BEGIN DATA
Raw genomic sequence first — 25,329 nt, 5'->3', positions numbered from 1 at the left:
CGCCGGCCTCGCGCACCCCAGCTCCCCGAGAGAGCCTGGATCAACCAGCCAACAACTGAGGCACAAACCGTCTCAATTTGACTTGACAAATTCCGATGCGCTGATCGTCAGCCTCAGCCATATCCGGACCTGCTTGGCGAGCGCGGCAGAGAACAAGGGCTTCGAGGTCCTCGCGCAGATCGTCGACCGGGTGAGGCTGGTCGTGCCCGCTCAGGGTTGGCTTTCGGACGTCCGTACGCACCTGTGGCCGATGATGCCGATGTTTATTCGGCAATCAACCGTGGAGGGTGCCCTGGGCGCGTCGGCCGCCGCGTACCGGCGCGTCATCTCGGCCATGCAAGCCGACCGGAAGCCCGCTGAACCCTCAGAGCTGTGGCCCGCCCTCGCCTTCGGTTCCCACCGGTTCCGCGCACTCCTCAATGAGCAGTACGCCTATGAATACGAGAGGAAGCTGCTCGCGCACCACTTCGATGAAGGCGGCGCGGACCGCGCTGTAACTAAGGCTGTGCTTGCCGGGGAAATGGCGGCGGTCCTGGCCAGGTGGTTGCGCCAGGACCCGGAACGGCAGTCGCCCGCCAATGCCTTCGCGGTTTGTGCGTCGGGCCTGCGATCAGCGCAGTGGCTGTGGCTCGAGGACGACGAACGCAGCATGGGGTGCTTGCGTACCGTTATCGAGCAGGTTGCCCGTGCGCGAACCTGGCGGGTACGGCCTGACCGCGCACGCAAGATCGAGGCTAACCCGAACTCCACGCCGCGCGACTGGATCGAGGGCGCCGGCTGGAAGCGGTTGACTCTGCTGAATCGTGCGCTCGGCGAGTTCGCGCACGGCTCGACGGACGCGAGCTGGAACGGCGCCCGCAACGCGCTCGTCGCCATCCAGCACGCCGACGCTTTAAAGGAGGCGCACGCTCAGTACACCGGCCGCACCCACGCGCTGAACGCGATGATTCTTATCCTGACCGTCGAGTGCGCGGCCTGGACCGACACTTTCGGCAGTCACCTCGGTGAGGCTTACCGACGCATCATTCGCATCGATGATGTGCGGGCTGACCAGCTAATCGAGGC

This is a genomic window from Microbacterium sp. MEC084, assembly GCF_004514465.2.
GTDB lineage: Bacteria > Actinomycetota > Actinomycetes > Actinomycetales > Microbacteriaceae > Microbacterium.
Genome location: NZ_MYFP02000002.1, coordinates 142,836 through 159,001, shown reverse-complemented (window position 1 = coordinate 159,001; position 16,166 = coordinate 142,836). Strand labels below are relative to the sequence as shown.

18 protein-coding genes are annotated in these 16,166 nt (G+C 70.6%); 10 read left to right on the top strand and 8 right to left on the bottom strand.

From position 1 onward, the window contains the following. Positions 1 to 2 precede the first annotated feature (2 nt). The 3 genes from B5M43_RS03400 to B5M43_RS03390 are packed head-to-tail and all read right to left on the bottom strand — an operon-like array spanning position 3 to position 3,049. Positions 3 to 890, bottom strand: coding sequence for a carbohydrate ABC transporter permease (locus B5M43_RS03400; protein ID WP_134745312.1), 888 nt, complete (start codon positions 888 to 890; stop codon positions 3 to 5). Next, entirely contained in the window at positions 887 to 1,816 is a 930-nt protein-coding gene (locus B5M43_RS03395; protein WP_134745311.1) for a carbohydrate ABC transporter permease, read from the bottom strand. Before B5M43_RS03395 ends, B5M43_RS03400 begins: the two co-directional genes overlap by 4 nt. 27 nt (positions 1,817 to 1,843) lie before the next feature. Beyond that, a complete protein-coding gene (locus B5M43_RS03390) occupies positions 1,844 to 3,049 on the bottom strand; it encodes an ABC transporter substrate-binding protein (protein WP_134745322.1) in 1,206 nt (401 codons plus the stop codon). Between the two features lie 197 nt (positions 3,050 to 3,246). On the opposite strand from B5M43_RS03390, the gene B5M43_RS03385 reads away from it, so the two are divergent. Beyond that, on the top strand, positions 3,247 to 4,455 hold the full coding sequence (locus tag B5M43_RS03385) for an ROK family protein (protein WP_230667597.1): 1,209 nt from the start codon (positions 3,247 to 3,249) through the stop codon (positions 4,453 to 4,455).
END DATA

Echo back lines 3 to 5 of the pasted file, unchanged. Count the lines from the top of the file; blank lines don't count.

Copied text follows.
This is a genomic window from Microbacterium sp. MEC084, assembly GCF_004514465.2.
GTDB lineage: Bacteria > Actinomycetota > Actinomycetes > Actinomycetales > Microbacteriaceae > Microbacterium.
Genome location: NZ_MYFP02000002.1, coordinates 142,836 through 159,001, shown reverse-complemented (window position 1 = coordinate 159,001; position 16,166 = coordinate 142,836). Strand labels below are relative to the sequence as shown.